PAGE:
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Urinary Tract Infections in Children

A urinary tract infection (UTI) is a bacterial infection of the bladder, kidneys, ureters, or urethra, the organs that make up the urinary tract. UTIs in children usually occur if bacteria begin to grow in these parts of the body.

Symptoms of a UTI can be hard to notice in a baby or young child. A baby's symptoms may include unexplained fever, lack of appetite, vomiting, and urine that has an unusual smell. A young child's symptoms may include pain or burning during urination, frequent urination, loss of bladder control, discolored or foul-smelling urine, and fever.

Diagnosis of a UTI in a child typically requires a medical history and physical exam, urinalysis, and urine culture. But if a child's symptoms and urinalysis results strongly suggest that he or she has a UTI, many doctors will prescribe antibiotics for UTI without waiting for the results of a urine culture.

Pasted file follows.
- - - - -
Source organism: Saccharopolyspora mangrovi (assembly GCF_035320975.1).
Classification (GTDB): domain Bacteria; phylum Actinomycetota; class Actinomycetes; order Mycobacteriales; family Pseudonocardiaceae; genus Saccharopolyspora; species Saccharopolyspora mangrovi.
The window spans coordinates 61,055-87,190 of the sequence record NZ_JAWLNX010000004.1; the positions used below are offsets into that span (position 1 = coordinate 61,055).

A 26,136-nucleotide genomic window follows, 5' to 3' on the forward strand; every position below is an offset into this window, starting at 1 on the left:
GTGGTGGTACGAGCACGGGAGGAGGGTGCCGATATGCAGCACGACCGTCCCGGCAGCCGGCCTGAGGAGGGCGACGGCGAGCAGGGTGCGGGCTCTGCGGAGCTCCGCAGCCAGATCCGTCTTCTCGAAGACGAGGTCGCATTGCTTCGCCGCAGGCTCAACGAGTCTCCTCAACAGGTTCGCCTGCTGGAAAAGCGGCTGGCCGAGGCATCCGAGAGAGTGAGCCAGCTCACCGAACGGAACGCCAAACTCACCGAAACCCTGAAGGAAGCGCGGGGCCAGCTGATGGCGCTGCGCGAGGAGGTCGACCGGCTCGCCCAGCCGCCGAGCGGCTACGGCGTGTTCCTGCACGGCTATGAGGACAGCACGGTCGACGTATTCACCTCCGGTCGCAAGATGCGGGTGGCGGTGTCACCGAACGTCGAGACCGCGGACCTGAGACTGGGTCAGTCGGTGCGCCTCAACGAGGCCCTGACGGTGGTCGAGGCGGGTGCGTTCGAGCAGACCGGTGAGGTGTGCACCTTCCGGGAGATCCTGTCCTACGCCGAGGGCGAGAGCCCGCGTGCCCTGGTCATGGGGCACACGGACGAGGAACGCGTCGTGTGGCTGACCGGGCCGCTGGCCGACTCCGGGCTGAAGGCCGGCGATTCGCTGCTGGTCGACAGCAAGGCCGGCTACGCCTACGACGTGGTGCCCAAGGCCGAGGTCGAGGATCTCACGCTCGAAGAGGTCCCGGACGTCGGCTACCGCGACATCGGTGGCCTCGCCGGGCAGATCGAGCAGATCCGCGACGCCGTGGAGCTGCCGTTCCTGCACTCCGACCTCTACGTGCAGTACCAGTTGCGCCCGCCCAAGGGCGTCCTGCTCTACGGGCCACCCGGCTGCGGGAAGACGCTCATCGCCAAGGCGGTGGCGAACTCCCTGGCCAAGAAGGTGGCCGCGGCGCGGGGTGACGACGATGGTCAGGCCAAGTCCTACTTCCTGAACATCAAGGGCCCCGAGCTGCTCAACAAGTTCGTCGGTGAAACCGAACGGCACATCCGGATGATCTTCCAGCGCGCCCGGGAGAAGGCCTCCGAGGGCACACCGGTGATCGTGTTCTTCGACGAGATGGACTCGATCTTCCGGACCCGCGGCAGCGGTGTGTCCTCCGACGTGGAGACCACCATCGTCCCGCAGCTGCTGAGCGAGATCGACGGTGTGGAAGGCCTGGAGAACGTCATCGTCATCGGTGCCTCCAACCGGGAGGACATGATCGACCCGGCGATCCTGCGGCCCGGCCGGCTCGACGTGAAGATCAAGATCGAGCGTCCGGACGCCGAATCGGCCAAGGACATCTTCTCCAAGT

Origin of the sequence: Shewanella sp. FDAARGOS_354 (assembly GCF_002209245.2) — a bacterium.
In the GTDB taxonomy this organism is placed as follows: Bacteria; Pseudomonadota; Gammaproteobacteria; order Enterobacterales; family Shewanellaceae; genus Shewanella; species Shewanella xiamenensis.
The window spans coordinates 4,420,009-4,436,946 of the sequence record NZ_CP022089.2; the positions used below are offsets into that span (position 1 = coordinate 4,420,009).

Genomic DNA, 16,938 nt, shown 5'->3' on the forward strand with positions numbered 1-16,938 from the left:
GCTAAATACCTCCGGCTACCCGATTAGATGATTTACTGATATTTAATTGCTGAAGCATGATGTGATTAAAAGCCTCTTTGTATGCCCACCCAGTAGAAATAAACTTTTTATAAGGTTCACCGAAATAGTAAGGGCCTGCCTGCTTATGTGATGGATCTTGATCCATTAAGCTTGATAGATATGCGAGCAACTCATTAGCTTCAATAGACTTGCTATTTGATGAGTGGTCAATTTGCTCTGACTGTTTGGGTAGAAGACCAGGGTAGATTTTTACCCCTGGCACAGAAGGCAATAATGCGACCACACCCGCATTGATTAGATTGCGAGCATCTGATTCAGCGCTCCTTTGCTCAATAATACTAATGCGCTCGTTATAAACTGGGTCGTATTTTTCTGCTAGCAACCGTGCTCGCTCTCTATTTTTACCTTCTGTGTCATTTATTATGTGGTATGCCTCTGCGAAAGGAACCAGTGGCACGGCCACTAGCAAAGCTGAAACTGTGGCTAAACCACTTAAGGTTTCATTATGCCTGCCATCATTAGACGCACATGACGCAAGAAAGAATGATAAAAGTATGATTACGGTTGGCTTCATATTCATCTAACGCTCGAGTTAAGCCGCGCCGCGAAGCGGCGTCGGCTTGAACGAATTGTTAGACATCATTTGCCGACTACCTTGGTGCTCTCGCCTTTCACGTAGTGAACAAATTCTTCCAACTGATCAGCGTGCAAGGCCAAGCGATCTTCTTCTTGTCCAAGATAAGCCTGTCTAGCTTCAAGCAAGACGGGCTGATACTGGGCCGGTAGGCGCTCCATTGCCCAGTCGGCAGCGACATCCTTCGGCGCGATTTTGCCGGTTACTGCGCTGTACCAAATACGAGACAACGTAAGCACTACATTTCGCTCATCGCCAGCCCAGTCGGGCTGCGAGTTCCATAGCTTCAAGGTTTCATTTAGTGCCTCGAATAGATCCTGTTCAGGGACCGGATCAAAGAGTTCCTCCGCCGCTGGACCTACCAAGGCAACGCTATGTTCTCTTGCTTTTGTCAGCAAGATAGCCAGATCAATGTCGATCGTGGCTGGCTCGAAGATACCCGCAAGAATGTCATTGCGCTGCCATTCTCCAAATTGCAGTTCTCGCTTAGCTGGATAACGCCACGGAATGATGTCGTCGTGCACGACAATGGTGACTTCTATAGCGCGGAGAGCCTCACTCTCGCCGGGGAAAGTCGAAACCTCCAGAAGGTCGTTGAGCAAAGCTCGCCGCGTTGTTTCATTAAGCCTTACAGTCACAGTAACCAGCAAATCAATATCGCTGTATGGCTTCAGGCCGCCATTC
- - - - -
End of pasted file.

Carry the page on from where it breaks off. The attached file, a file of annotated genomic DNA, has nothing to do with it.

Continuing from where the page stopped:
Treatment for most children with UTIs is oral antibiotics and home care.

Home care includes encouraging the child to drink extra fluids to flush bacteria out of the bladder and reminding the child to urinate often and to empty the bladder each time.

By Healthwise Staff
Primary Medical Reviewer John Pope, MD - Pediatrics
Specialist Medical Reviewer Avery L. Seifert, MD - Urology
Last Revised February 27, 2013

WebMD Medical Reference from Healthwise

Last Updated: February 27, 2013
This information is not intended to replace the advice of a doctor. Healthwise disclaims any liability for the decisions you make based on this information.